Seymour Papert opens his Mindstorms book with a foreward on how, aged two, his love of vehicles shaped the way he learned. Specifically he uses the example of gears and their differentials to show that this radically affected the way he interpreted the structure of maths, i.e. in terms of how his mind literally saw gears when he was presented with a maths problem, such as learning the times table and algebra. He believes computers can act as ‘gears’ for our children.
This was a bit of a light bulb moment for me, as someone that’s been immersed in programming (and that pretty much means recursion, iteration and boolean logic) for the last 20 years, as I tend to view almost all problems I’m presented with as iterative, they can be decomposed and solved with functions with ever increasing accuracy and conditional logic. I know, that description is not as elegant as the image of a gear but bear with me!
The light bulb bit was I know everyone is like this to some degree and a better understanding of computers and their logic could make us better problem solvers.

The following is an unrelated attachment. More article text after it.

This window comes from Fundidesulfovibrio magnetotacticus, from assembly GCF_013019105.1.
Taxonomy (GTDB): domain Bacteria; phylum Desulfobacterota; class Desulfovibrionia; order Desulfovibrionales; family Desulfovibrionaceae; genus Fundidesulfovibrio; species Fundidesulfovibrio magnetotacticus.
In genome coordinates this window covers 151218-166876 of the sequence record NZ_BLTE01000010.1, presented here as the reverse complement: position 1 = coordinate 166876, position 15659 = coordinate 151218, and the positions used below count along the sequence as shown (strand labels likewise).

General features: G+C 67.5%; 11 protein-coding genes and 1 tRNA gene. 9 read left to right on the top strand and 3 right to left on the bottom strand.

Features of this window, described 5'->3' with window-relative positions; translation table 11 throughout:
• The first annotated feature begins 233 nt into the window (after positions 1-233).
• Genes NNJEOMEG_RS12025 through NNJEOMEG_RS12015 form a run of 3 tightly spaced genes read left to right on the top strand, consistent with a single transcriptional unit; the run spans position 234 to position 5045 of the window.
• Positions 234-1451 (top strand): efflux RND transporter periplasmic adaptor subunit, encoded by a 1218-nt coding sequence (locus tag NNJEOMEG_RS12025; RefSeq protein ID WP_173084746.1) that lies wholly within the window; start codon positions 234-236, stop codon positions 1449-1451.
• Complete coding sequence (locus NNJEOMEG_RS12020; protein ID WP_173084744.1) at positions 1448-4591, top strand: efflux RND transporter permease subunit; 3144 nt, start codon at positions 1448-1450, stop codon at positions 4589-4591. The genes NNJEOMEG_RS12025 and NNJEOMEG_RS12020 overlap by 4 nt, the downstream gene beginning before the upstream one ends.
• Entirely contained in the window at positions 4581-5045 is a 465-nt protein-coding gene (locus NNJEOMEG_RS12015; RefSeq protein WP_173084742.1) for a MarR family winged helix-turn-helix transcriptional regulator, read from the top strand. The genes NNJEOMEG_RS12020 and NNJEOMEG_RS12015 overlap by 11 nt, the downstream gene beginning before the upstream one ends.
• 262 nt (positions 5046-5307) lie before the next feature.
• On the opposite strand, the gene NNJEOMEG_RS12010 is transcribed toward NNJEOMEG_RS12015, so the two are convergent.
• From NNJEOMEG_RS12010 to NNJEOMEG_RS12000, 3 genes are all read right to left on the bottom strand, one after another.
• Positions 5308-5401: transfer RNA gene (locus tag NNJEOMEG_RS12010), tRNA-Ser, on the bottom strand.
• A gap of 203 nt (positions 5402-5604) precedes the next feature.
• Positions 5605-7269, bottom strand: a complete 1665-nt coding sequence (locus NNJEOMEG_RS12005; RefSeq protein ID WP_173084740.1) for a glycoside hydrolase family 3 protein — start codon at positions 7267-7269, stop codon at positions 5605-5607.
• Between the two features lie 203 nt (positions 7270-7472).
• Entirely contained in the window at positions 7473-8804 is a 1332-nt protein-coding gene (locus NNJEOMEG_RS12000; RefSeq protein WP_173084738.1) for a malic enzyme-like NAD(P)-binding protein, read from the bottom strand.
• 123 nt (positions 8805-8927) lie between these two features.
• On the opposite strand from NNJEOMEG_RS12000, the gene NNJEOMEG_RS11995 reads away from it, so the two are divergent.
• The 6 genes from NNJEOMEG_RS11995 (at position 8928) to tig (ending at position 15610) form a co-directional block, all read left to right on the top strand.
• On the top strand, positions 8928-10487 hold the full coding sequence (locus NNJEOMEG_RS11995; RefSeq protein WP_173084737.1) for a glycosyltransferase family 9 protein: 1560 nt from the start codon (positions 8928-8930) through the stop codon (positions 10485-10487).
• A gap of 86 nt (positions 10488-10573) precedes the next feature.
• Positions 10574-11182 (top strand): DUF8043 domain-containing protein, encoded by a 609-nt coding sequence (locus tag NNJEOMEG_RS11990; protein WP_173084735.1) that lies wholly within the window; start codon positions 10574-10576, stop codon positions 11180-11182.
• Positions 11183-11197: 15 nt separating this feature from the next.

A good example would be if you asked me to divide two numbers in my head, I’d give you a pretty quick and deliberately approximate answer because of the following things working with computers and solving probles by writing software have taught my brain.
1. Scoping: Determine up front if precision or speed is required of the problem because…
2. Iteration: Often an approximate answer is good enough and rather than waste time, pass back the approximation ask if more precision is required and give an idea of how much time is needed.
The question I have now is did this logical approach exist before and is what pulled me toward computing or vice versa? Think I’ll call my parents…